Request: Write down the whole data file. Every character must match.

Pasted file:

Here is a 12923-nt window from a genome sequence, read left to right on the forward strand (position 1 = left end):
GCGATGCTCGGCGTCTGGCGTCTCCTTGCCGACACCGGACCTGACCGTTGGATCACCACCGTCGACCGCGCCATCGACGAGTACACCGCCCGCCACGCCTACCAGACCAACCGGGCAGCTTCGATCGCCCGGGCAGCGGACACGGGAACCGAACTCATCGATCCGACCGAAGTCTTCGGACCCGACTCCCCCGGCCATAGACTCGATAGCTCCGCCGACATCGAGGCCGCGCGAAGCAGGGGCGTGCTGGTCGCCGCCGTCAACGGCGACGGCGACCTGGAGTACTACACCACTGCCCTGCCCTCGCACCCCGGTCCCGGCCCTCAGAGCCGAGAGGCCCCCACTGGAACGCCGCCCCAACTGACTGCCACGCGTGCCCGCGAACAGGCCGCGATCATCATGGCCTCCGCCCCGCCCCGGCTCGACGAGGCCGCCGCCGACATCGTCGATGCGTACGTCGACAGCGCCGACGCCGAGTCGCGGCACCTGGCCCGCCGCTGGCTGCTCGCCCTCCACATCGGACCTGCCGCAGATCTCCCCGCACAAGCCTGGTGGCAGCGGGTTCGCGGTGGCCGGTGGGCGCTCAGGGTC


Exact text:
Here is a 12923-nt window from a genome sequence, read left to right on the forward strand (position 1 = left end):
GCGATGCTCGGCGTCTGGCGTCTCCTTGCCGACACCGGACCTGACCGTTGGATCACCACCGTCGACCGCGCCATCGACGAGTACACCGCCCGCCACGCCTACCAGACCAACCGGGCAGCTTCGATCGCCCGGGCAGCGGACACGGGAACCGAACTCATCGATCCGACCGAAGTCTTCGGACCCGACTCCCCCGGCCATAGACTCGATAGCTCCGCCGACATCGAGGCCGCGCGAAGCAGGGGCGTGCTGGTCGCCGCCGTCAACGGCGACGGCGACCTGGAGTACTACACCACTGCCCTGCCCTCGCACCCCGGTCCCGGCCCTCAGAGCCGAGAGGCCCCCACTGGAACGCCGCCCCAACTGACTGCCACGCGTGCCCGCGAACAGGCCGCGATCATCATGGCCTCCGCCCCGCCCCGGCTCGACGAGGCCGCCGCCGACATCGTCGATGCGTACGTCGACAGCGCCGACGCCGAGTCGCGGCACCTGGCCCGCCGCTGGCTGCTCGCCCTCCACATCGGACCTGCCGCAGATCTCCCCGCACAAGCCTGGTGGCAGCGGGTTCGCGGTGGCCGGTGGGCGCTCAGGGTC